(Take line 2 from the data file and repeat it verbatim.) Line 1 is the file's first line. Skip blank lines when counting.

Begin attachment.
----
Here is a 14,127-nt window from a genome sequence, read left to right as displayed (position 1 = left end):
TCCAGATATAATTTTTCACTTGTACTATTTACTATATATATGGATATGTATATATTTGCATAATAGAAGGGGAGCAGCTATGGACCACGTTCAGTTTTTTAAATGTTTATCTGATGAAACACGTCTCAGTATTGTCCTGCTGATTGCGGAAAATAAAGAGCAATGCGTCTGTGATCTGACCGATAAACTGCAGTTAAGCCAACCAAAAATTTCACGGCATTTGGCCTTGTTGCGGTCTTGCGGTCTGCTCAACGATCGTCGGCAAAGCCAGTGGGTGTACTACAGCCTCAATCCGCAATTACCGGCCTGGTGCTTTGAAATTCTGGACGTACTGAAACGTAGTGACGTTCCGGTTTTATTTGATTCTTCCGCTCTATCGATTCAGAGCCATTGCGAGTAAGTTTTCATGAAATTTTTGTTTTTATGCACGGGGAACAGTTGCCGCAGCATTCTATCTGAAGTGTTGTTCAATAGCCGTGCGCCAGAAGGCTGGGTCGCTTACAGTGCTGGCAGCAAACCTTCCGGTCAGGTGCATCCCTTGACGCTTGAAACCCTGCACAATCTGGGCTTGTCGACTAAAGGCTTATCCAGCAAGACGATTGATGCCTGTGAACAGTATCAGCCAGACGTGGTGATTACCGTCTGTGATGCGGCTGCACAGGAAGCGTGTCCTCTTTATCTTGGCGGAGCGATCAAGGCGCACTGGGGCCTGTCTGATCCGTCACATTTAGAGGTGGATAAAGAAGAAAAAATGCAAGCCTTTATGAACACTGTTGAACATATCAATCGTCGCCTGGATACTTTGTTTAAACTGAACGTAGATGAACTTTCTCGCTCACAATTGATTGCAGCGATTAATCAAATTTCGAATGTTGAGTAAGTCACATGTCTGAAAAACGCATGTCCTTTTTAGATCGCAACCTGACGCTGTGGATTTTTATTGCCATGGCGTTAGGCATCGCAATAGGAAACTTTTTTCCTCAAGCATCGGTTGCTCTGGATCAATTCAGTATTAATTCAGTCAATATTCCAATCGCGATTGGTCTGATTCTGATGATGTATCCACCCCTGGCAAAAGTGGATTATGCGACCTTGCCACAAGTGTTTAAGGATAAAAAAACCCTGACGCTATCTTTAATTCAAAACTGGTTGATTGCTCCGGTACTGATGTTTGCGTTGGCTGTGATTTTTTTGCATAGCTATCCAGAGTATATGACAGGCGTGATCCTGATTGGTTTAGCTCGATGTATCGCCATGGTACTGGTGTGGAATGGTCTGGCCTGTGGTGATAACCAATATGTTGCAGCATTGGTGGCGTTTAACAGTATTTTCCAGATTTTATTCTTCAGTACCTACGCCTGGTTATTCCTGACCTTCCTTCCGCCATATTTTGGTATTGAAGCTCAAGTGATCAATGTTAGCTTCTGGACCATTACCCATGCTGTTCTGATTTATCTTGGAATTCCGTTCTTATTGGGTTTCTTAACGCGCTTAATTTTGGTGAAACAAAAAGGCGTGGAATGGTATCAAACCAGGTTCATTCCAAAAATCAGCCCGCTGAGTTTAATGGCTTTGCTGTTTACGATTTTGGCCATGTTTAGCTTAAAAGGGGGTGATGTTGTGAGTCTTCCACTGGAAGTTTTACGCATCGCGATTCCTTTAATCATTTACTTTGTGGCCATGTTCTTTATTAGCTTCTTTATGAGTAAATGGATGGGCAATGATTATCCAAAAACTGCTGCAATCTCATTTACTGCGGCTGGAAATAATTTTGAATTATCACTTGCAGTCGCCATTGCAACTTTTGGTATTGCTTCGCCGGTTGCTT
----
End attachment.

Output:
TCCAGATATAATTTTTCACTTGTACTATTTACTATATATATGGATATGTATATATTTGCATAATAGAAGGGGAGCAGCTATGGACCACGTTCAGTTTTTTAAATGTTTATCTGATGAAACACGTCTCAGTATTGTCCTGCTGATTGCGGAAAATAAAGAGCAATGCGTCTGTGATCTGACCGATAAACTGCAGTTAAGCCAACCAAAAATTTCACGGCATTTGGCCTTGTTGCGGTCTTGCGGTCTGCTCAACGATCGTCGGCAAAGCCAGTGGGTGTACTACAGCCTCAATCCGCAATTACCGGCCTGGTGCTTTGAAATTCTGGACGTACTGAAACGTAGTGACGTTCCGGTTTTATTTGATTCTTCCGCTCTATCGATTCAGAGCCATTGCGAGTAAGTTTTCATGAAATTTTTGTTTTTATGCACGGGGAACAGTTGCCGCAGCATTCTATCTGAAGTGTTGTTCAATAGCCGTGCGCCAGAAGGCTGGGTCGCTTACAGTGCTGGCAGCAAACCTTCCGGTCAGGTGCATCCCTTGACGCTTGAAACCCTGCACAATCTGGGCTTGTCGACTAAAGGCTTATCCAGCAAGACGATTGATGCCTGTGAACAGTATCAGCCAGACGTGGTGATTACCGTCTGTGATGCGGCTGCACAGGAAGCGTGTCCTCTTTATCTTGGCGGAGCGATCAAGGCGCACTGGGGCCTGTCTGATCCGTCACATTTAGAGGTGGATAAAGAAGAAAAAATGCAAGCCTTTATGAACACTGTTGAACATATCAATCGTCGCCTGGATACTTTGTTTAAACTGAACGTAGATGAACTTTCTCGCTCACAATTGATTGCAGCGATTAATCAAATTTCGAATGTTGAGTAAGTCACATGTCTGAAAAACGCATGTCCTTTTTAGATCGCAACCTGACGCTGTGGATTTTTATTGCCATGGCGTTAGGCATCGCAATAGGAAACTTTTTTCCTCAAGCATCGGTTGCTCTGGATCAATTCAGTATTAATTCAGTCAATATTCCAATCGCGATTGGTCTGATTCTGATGATGTATCCACCCCTGGCAAAAGTGGATTATGCGACCTTGCCACAAGTGTTTAAGGATAAAAAAACCCTGACGCTATCTTTAATTCAAAACTGGTTGATTGCTCCGGTACTGATGTTTGCGTTGGCTGTGATTTTTTTGCATAGCTATCCAGAGTATATGACAGGCGTGATCCTGATTGGTTTAGCTCGATGTATCGCCATGGTACTGGTGTGGAATGGTCTGGCCTGTGGTGATAACCAATATGTTGCAGCATTGGTGGCGTTTAACAGTATTTTCCAGATTTTATTCTTCAGTACCTACGCCTGGTTATTCCTGACCTTCCTTCCGCCATATTTTGGTATTGAAGCTCAAGTGATCAATGTTAGCTTCTGGACCATTACCCATGCTGTTCTGATTTATCTTGGAATTCCGTTCTTATTGGGTTTCTTAACGCGCTTAATTTTGGTGAAACAAAAAGGCGTGGAATGGTATCAAACCAGGTTCATTCCAAAAATCAGCCCGCTGAGTTTAATGGCTTTGCTGTTTACGATTTTGGCCATGTTTAGCTTAAAAGGGGGTGATGTTGTGAGTCTTCCACTGGAAGTTTTACGCATCGCGATTCCTTTAATCATTTACTTTGTGGCCATGTTCTTTATTAGCTTCTTTATGAGTAAATGGATGGGCAATGATTATCCAAAAACTGCTGCAATCTCATTTACTGCGGCTGGAAATAATTTTGAATTATCACTTGCAGTCGCCATTGCAACTTTTGGTATTGCTTCGCCGGTTGCTT